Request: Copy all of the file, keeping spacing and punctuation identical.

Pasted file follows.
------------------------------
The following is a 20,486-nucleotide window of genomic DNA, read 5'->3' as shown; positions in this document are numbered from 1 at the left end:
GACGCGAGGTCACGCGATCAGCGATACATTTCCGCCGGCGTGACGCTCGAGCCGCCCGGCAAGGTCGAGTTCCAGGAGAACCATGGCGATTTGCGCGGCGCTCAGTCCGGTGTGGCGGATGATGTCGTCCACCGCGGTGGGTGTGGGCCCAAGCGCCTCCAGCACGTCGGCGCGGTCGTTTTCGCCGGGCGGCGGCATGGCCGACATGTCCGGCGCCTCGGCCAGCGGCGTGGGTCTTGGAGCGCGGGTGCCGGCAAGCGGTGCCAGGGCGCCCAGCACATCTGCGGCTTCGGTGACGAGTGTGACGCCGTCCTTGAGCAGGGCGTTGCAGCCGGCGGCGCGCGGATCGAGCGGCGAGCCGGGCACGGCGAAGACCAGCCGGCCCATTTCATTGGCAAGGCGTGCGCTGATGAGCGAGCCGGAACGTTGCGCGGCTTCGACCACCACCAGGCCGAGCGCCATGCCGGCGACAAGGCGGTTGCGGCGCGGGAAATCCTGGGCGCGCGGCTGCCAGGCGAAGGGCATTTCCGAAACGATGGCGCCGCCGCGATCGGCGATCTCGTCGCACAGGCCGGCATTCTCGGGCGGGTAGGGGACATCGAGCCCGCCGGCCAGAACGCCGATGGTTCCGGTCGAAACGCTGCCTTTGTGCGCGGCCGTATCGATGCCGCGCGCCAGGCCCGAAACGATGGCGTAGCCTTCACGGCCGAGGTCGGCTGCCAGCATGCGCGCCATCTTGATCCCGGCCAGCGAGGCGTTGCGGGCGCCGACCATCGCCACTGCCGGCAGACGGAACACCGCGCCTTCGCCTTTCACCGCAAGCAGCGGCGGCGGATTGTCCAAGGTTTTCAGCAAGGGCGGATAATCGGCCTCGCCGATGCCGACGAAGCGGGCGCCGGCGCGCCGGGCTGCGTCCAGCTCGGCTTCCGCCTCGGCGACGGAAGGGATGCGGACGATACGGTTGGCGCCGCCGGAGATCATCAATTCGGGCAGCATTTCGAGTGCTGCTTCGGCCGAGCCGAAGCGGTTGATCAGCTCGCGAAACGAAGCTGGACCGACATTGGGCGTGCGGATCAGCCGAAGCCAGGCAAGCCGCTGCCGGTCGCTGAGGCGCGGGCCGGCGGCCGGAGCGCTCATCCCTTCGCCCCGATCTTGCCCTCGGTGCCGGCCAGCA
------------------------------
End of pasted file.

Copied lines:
The following is a 20,486-nucleotide window of genomic DNA, read 5'->3' as shown; positions in this document are numbered from 1 at the left end:
GACGCGAGGTCACGCGATCAGCGATACATTTCCGCCGGCGTGACGCTCGAGCCGCCCGGCAAGGTCGAGTTCCAGGAGAACCATGGCGATTTGCGCGGCGCTCAGTCCGGTGTGGCGGATGATGTCGTCCACCGCGGTGGGTGTGGGCCCAAGCGCCTCCAGCACGTCGGCGCGGTCGTTTTCGCCGGGCGGCGGCATGGCCGACATGTCCGGCGCCTCGGCCAGCGGCGTGGGTCTTGGAGCGCGGGTGCCGGCAAGCGGTGCCAGGGCGCCCAGCACATCTGCGGCTTCGGTGACGAGTGTGACGCCGTCCTTGAGCAGGGCGTTGCAGCCGGCGGCGCGCGGATCGAGCGGCGAGCCGGGCACGGCGAAGACCAGCCGGCCCATTTCATTGGCAAGGCGTGCGCTGATGAGCGAGCCGGAACGTTGCGCGGCTTCGACCACCACCAGGCCGAGCGCCATGCCGGCGACAAGGCGGTTGCGGCGCGGGAAATCCTGGGCGCGCGGCTGCCAGGCGAAGGGCATTTCCGAAACGATGGCGCCGCCGCGATCGGCGATCTCGTCGCACAGGCCGGCATTCTCGGGCGGGTAGGGGACATCGAGCCCGCCGGCCAGAACGCCGATGGTTCCGGTCGAAACGCTGCCTTTGTGCGCGGCCGTATCGATGCCGCGCGCCAGGCCCGAAACGATGGCGTAGCCTTCACGGCCGAGGTCGGCTGCCAGCATGCGCGCCATCTTGATCCCGGCCAGCGAGGCGTTGCGGGCGCCGACCATCGCCACTGCCGGCAGACGGAACACCGCGCCTTCGCCTTTCACCGCAAGCAGCGGCGGCGGATTGTCCAAGGTTTTCAGCAAGGGCGGATAATCGGCCTCGCCGATGCCGACGAAGCGGGCGCCGGCGCGCCGGGCTGCGTCCAGCTCGGCTTCCGCCTCGGCGACGGAAGGGATGCGGACGATACGGTTGGCGCCGCCGGAGATCATCAATTCGGGCAGCATTTCGAGTGCTGCTTCGGCCGAGCCGAAGCGGTTGATCAGCTCGCGAAACGAAGCTGGACCGACATTGGGCGTGCGGATCAGCCGAAGCCAGGCAAGCCGCTGCCGGTCGCTGAGGCGCGGGCCGGCGGCCGGAGCGCTCATCCCTTCGCCCCGATCTTGCCCTCGGTGCCGGCCAGCA